Wide-Spreading Root System: 

Some Japanese Maple trees will have a wide-spreading root system. You cannot skip them like the shallow root system. Instead, you must stop the growth and restrict the wide-spreading root system.

Deep Root System: 

Another type of Japanese maple tree has a deep root system. You can avoid their roots and be relaxed. These root systems will not act invasive; they will go deep, at least for six or eight feet. 

Are Japanese maple Roots Invasive?

The Japanese maple roots are not invasive but can spread like the invasive ones. Depending on the trees, they can go deep or become a shallow root system. If you buy the invasive type of Maple trees, they will be invasive and destroy the entire surrounding.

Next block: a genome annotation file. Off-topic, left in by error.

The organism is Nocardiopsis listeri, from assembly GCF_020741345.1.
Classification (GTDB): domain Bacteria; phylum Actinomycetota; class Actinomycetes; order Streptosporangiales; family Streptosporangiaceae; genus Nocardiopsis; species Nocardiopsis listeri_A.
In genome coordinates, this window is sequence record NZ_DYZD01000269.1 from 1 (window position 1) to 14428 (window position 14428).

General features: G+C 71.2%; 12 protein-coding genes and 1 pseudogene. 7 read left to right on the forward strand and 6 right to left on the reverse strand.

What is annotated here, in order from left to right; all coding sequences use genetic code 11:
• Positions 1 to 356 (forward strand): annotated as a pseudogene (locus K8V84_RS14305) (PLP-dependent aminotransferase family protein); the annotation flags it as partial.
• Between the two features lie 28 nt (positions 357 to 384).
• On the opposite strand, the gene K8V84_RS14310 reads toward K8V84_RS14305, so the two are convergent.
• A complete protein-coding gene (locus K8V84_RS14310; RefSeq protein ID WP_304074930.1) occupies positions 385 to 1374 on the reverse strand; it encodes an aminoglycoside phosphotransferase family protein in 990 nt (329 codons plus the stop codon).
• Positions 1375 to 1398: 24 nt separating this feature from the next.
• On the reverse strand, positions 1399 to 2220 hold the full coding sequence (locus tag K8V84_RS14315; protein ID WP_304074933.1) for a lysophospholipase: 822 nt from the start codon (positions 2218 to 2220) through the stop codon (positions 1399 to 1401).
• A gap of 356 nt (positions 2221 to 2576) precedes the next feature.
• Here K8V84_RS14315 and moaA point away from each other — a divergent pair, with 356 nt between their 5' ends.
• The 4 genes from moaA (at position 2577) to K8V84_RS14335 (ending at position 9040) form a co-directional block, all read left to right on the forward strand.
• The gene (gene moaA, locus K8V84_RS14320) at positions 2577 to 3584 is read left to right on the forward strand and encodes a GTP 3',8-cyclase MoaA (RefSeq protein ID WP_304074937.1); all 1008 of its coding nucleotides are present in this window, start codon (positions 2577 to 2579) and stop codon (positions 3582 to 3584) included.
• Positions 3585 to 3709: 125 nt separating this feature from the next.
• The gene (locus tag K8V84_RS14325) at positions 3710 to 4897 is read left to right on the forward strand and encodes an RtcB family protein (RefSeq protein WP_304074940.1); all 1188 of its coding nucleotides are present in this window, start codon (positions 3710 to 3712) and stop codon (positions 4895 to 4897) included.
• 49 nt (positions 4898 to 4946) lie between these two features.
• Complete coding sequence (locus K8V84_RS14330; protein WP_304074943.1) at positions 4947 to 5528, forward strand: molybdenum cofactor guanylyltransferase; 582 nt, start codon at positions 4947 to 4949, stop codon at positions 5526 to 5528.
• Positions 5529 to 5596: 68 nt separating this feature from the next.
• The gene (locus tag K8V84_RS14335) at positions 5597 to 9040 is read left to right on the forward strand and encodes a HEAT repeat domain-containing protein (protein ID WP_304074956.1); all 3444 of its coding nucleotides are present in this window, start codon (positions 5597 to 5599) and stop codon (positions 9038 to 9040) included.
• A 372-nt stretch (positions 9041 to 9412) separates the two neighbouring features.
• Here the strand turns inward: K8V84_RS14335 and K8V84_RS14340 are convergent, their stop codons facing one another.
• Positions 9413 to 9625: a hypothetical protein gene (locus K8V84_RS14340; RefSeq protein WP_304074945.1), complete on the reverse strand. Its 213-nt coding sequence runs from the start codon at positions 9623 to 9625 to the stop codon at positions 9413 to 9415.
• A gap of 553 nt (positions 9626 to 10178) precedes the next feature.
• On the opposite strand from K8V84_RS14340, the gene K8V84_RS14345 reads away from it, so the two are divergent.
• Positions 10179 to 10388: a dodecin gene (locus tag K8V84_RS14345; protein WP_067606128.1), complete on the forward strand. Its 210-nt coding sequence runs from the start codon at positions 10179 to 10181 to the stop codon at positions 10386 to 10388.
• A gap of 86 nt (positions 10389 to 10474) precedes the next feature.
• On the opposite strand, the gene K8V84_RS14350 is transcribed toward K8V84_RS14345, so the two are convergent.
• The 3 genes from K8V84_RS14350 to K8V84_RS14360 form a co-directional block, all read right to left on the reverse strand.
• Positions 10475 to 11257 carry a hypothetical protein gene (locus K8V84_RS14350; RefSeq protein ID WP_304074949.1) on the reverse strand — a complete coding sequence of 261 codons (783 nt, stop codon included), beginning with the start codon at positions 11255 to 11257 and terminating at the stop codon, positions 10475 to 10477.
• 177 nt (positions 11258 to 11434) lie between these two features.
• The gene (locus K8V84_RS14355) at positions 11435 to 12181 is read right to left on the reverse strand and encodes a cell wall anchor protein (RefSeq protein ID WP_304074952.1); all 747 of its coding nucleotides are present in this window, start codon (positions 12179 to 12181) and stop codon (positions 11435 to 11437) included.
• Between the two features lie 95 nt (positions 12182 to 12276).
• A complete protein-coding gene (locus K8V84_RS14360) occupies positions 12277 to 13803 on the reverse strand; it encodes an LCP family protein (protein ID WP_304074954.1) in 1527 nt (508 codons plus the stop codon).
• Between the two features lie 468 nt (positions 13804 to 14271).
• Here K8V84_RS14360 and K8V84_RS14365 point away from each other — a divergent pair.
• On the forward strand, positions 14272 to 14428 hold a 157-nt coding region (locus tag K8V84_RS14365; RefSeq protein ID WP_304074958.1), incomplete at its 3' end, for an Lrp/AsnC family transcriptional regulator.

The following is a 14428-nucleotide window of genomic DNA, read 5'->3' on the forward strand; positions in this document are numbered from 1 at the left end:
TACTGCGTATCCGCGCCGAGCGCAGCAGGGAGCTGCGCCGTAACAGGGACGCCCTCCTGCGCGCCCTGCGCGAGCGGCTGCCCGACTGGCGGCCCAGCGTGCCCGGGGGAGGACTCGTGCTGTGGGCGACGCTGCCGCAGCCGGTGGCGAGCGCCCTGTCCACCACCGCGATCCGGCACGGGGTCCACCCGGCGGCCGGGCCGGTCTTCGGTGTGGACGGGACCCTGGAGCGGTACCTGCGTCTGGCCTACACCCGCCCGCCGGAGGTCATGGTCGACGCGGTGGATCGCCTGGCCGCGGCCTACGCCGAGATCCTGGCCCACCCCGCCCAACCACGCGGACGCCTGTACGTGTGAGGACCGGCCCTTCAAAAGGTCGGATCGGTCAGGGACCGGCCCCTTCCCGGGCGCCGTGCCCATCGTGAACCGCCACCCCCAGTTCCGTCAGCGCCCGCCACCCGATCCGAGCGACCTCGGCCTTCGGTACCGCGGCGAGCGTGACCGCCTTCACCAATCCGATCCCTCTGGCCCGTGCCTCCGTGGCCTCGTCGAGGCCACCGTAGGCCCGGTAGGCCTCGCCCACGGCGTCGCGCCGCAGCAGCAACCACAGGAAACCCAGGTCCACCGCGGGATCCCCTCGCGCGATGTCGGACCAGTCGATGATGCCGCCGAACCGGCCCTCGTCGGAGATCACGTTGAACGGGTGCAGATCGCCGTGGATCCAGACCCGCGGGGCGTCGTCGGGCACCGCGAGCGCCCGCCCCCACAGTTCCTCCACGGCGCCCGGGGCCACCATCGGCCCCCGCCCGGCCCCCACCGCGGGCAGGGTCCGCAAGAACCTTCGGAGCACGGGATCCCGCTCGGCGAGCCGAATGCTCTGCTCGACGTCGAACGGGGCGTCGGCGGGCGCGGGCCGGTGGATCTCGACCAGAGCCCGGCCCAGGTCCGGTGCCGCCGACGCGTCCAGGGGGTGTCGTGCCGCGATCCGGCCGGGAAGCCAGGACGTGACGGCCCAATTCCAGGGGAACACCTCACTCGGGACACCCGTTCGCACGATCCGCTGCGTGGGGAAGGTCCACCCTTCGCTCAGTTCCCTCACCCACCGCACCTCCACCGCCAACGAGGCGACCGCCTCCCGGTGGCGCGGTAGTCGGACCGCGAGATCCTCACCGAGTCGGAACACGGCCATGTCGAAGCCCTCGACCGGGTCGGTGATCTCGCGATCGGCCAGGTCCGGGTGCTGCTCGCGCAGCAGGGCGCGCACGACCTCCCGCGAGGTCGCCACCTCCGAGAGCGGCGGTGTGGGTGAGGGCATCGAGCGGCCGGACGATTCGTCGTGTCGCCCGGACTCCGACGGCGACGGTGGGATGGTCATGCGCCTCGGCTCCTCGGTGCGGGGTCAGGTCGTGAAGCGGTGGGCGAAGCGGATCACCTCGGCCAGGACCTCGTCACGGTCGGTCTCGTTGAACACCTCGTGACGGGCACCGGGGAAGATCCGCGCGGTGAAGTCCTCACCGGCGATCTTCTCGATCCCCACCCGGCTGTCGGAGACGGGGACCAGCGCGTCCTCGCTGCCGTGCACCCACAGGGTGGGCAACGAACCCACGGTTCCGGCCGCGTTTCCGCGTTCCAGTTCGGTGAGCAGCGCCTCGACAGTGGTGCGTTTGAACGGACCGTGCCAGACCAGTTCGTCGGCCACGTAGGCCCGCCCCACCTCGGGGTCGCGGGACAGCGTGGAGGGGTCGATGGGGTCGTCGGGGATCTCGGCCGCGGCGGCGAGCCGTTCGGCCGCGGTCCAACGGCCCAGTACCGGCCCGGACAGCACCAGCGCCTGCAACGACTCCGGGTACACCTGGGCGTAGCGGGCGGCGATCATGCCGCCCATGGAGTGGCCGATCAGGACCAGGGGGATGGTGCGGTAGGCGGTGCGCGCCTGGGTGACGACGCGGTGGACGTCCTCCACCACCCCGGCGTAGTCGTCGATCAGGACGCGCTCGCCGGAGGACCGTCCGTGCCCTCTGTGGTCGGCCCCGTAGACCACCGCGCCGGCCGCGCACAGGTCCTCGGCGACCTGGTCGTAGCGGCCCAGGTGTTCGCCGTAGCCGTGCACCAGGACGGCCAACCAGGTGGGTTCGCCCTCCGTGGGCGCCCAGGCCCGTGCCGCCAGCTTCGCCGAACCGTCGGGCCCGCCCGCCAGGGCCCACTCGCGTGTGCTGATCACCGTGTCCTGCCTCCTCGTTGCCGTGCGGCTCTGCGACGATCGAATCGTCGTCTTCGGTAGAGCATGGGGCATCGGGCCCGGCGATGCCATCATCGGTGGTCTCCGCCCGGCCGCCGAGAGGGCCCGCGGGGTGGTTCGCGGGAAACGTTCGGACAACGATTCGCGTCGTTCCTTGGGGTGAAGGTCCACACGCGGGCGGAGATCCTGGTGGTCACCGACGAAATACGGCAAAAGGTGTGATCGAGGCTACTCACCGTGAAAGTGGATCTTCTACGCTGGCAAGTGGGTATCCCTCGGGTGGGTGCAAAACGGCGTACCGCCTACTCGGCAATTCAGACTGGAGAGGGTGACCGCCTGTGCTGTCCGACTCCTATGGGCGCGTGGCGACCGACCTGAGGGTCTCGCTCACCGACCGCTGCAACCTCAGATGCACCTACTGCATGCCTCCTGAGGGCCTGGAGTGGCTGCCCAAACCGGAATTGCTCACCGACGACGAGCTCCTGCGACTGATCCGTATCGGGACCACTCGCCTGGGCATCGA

But things will be different here. You cannot expect the Japanese maple roots to be invasive, but they will spread underground and might come on top of the soil. So, you need to manually check your maple roots and be sure about their growth and other parts. 

Can Japanese maple roots damage foundation or pipes?

Japanese maple roots can damage foundations or pipes. Maple trees are Canada’s national trees and are considered a symbol of strength and endurance. Maple trees have a variety of root systems. 

They can be strong or weak, where some are spread in nature, while some can be compact. The maple tree and age can cause the Root to come out of the surface.